Devil's Reign: Superior Four #1
How does one become... superior? If you're Doctor Octopus, you mine the multiverse using appropriated Reed Richards technology!
Devil’s Reign: Superior Four #1 doesn’t shake the world, but it is definitely a fun comic if nothing else. That may sound like damning it with faint praise, but given the disposable nature of so many event comic tie-ins, the very fact that Zac Thompson’s smart script leaves any impression is no small miracle. Spilling out of events in Devil’s Reign #2, Dr. Octopus – continuing to regress to full-on villain mode post-Superior Spider-Man – at last has a chance to prove that he in fact is superior (to everybody, naturally) by accessing multiversal variants of himself and defeating them.
Zac Thompson (Ka-Zar: Lord of the Savage Land, I Breathed a Body, Undone by Blood) is one of the smartest writers to emerge in the last five years or so, bringing a sensibility to his work that evokes a smart hybrid of Grant Morrison’s left-of-center intellect with a pre-scandal Warren Ellis’s wonkiness. He also seems to understand that the very nature of this assignment is completely bonkers, so doesn’t waste any time leaning into it completely, complete with Doc Ock doppelgangers modeled after Hulk, Wolverine, and Ghost Rider – because hey, why not? In fairness, it might have been more fun to have seen some more slightly original iterations that spoke more to the various aspects of Octavius’ psyche, but beggars can’t be choosers.
What unfolds is a quest of one man to prove himself the “superior” version of himself – a theme echoing his time as Spider-Man, which ultimately speaks to Otto’s own insecurities about himself. Like all great villains, he’s always the hero of his own story, and refuses to accept that he may be in the wrong. But a part of him has, since reverting to his corpulent, villainous self, been fighting that notion – deep down, he knows his selfish actions are in the wrong. Thompson understands that a quiet evolution of Doctor Octopus has been underway for the past few years, and uses this opportunity to address that, quite literally.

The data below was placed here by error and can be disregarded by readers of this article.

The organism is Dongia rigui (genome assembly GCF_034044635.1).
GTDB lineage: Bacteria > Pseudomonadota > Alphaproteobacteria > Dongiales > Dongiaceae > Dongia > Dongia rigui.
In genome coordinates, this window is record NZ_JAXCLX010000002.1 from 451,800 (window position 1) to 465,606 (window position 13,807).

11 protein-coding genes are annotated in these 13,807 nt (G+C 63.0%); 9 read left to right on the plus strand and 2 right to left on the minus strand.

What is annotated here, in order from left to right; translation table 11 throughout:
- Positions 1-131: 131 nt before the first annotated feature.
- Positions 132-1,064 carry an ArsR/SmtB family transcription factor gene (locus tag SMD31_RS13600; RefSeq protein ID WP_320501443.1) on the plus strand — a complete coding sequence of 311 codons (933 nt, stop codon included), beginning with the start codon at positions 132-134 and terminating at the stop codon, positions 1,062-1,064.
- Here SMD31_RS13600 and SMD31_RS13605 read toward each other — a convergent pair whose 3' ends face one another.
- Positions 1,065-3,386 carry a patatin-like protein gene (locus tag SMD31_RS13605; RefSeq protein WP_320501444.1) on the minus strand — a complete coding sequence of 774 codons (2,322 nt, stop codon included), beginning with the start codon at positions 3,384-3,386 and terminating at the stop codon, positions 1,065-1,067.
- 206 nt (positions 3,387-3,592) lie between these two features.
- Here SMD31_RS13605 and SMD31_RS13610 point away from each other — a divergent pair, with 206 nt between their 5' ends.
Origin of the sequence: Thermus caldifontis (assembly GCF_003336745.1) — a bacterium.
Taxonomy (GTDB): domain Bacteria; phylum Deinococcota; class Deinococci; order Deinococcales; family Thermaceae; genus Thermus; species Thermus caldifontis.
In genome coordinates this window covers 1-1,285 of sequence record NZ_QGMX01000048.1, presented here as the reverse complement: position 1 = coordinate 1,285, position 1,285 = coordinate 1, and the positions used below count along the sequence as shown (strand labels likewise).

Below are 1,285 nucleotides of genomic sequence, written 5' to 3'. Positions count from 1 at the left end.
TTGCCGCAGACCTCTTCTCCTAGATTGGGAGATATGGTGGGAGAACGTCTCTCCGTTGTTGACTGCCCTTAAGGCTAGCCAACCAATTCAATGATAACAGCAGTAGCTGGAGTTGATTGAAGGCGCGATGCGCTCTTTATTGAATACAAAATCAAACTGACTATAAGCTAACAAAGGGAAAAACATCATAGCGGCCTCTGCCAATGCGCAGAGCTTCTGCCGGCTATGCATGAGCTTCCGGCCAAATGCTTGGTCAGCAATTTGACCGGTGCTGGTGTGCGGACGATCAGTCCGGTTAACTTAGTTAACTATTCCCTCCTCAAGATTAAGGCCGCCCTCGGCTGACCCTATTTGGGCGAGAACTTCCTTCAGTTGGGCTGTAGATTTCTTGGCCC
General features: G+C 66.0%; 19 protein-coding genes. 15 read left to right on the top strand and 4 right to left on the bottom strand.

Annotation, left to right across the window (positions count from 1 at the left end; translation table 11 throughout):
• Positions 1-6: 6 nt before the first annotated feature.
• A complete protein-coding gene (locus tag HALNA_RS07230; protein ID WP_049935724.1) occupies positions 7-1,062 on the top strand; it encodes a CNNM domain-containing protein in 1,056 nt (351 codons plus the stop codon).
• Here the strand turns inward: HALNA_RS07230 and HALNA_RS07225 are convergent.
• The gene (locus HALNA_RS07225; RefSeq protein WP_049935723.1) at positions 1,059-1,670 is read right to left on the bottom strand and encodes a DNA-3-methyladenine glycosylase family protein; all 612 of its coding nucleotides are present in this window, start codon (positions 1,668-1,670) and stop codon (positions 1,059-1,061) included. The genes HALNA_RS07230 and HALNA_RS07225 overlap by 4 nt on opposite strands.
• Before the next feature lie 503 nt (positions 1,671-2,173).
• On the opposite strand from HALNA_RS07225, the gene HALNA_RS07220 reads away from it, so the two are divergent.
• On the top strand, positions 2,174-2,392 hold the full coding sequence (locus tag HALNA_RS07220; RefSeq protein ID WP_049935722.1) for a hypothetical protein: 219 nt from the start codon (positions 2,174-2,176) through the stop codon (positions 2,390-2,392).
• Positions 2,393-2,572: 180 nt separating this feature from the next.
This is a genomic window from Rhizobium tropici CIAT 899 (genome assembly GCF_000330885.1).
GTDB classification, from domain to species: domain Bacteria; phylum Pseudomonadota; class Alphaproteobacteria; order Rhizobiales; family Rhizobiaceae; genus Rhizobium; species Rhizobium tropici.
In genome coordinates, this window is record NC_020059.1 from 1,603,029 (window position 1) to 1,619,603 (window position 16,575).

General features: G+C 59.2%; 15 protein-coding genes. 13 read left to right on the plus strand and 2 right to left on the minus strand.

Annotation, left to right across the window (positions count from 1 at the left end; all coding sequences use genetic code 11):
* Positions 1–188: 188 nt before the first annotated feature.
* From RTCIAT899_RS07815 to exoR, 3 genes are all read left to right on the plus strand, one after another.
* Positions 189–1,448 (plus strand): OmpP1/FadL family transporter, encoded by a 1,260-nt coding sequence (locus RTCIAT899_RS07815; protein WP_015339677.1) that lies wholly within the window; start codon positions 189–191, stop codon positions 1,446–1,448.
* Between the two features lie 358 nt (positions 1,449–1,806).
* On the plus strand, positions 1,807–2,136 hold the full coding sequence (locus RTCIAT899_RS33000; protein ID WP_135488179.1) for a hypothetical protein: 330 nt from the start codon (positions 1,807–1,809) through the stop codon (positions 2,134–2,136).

Davide Tinto, fresh off of Image’s Commanders in Crisis, is a welcome sight on this (or any) comic. His linework is smooth and efficient, and highly evocative in its body language and emotion. His faces, in particular, always reflect the inner workings of a given character. Tinto is a fresh voice in the industry, unapologetically amplified by Matt Milla’s colors and Ariana Maher’s letters.
Devil’s Reign: Superior Four may not be a comic that demands to be read, and it isn’t a central part of the overarching Devil’s Reign plot, but it is certainly fun. I’m a sucker for comics that put so-called “villains” in the role of protagonist, and Superior Four delivers on what that type of narrative can deliver in spades.
Devil's Reign: Superior Four #1 is a comic that has many more smarts and much more fun than it has any right to. Don't let its tie-in status fool you - this is a highly enjoyable read.
ADVANCED REVIEW: Devil’s Reign: Superior Four #1
- Writing - 8/108/10
- Storyline - 7/107/10
- Art - 7.5/107.5/10
- Color - 7.5/107.5/10
- Cover Art - 8.5/108.5/10